Tree of Jesse from an English Psalter in Latin by Unknown English Artist

Unknown English artist

Tree of Jesse from an English Psalter in Latin, 1190–1210, Illuminated manuscript, 27.7 x 19.3 cm, Bayerische Staatsbibliothek, Munich, BSB Clm 835, fol. 121r, Bayerische Staatsbibliothek, Munich

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Roots and Branches

Commentary by

Early on, Christians found ways to ‘discover’ Jesus in the Hebrew Bible. The genealogies found in Matthew and Luke recall the ‘begat’ passages in Genesis and link Jesus to his Old Testament ancestors. Matthew (1:1–17) traces a line from Abraham, and Luke’s line (3:23–38) goes all the way back to Adam. For Luke, Jesus is also ‘son of David, the son of Jesse’ (vv.31–32).

In the Middle Ages, the prophecy of Isaiah 11, with its mention of Jesse as the stump and root of a Davidic lineage, took visual form as a royal family tree. It shows Jesus as the fulfilment of a messianic inheritance ‘rooted’ in the Old Testament and made manifest in a proliferation of medieval ‘Jesse trees’ produced in various media. In this early thirteenth-century manuscript illumination from Germany, we see Jesse, bottom centre, as the source from whom all genealogical blessings flow. The largest figure in the composition, he lies recumbent, eyes closed, suggesting sleep, a visionary state, or even death. From his groin extends a ‘shoot’ that supports David the Psalmist and then divides, becoming a branch that winds its way upward through history.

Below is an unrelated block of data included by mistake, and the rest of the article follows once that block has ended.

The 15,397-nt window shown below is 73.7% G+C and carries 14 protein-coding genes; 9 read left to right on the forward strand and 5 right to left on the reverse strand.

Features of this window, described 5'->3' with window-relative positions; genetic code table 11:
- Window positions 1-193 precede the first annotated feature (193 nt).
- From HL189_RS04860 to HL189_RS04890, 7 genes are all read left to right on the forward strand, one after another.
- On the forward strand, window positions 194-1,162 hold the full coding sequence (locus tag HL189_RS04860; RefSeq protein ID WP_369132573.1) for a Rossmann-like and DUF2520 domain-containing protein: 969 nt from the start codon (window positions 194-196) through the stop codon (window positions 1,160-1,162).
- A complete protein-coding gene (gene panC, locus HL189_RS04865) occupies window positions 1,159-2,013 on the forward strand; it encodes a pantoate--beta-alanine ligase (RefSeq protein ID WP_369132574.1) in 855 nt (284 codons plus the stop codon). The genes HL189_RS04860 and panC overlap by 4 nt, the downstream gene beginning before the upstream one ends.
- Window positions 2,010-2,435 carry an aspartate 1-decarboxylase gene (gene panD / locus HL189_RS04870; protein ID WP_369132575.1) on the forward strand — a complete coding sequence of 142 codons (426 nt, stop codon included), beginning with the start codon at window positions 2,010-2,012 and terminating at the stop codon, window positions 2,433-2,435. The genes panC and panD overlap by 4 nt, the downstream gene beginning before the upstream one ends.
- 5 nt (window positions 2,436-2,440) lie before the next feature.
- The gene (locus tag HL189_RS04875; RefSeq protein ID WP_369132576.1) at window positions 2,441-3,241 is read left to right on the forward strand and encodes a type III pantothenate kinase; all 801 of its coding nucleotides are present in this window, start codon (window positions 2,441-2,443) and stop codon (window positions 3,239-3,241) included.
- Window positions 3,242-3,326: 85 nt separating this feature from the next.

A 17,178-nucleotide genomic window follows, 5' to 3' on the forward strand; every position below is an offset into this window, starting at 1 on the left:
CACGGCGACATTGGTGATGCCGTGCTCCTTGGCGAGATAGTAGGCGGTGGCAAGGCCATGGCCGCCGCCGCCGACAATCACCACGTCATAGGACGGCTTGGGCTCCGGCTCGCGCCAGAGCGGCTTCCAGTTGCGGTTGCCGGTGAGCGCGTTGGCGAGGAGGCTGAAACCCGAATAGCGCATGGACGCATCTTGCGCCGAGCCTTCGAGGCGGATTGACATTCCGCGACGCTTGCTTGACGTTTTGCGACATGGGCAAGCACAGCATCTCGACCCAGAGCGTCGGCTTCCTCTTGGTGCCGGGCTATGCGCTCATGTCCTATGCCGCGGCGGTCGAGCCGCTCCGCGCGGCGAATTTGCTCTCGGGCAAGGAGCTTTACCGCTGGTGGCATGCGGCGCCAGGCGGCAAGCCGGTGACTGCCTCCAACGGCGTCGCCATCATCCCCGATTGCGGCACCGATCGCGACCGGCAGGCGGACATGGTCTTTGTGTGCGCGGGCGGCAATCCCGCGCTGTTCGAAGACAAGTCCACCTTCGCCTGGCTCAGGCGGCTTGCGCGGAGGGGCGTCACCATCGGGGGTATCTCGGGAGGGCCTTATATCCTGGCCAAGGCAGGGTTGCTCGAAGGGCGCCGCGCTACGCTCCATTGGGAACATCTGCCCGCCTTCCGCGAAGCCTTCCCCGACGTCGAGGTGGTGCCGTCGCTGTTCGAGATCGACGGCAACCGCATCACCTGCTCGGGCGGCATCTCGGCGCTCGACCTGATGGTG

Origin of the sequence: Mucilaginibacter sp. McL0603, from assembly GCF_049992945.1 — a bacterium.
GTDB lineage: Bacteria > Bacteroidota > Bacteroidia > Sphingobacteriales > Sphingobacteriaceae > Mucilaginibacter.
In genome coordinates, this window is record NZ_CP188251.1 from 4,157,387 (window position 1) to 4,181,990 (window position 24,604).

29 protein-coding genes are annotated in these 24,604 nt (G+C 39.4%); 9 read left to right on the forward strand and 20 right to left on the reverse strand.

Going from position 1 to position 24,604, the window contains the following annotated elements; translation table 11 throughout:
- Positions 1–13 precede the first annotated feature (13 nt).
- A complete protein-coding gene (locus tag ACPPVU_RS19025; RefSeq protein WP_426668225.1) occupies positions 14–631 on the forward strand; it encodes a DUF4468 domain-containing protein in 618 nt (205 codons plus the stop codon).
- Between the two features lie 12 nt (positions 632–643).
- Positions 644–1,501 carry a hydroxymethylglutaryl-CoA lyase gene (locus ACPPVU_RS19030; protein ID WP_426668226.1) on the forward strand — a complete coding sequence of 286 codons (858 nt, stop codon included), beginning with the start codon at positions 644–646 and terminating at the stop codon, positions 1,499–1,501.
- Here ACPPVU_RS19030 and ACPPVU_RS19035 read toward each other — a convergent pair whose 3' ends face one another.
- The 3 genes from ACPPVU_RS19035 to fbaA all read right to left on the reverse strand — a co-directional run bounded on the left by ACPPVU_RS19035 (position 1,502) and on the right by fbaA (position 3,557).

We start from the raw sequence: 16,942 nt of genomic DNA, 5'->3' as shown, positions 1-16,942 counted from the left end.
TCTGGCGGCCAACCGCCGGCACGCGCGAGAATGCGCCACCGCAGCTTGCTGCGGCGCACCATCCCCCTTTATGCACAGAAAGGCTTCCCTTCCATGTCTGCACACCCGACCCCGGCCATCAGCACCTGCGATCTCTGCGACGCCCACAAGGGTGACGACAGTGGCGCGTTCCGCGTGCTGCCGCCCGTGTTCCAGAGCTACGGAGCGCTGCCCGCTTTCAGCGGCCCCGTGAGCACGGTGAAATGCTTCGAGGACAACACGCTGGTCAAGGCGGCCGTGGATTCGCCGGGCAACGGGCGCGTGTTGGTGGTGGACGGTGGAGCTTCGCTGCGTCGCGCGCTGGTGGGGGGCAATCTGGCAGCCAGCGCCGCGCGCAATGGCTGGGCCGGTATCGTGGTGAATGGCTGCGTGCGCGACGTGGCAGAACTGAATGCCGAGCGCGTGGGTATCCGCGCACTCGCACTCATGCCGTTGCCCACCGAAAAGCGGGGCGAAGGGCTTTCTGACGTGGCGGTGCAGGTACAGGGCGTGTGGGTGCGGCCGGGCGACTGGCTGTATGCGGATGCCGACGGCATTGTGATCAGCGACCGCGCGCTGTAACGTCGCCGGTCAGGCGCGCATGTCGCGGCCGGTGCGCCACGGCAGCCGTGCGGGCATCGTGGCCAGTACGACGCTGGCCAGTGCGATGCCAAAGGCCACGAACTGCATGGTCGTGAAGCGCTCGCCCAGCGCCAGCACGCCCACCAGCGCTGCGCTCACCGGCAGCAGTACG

At the centre of the composition, the Virgin Mary mirrors the posture of Jesse within a manger tableau that shows the infant Son of God blessed by the earthly Joseph. Above the Holy Family appear the four Evangelists clustered around an image of the full-grown Christ. At the apex of the composition the Holy Spirit descends from the Father (a face in the heavens) in the form of a dove bearing seven tongues of flame. No doubt a representation of the seven spiritual gifts (traditionally identified on the basis of Isaiah 11:3 as wisdom, understanding, counsel, strength, knowledge, piety, fear of the Lord), they will come to rest on the ‘shoot’ who has sprung from Jesse’s tree (Isaiah 11:1–2).

From the minimal reference to this shoot in Isaiah’s prophecy, the artist works within an established Christian tradition to display a profusion of figures and a complex backstory—a richly fruitful, Testament-spanning family tree.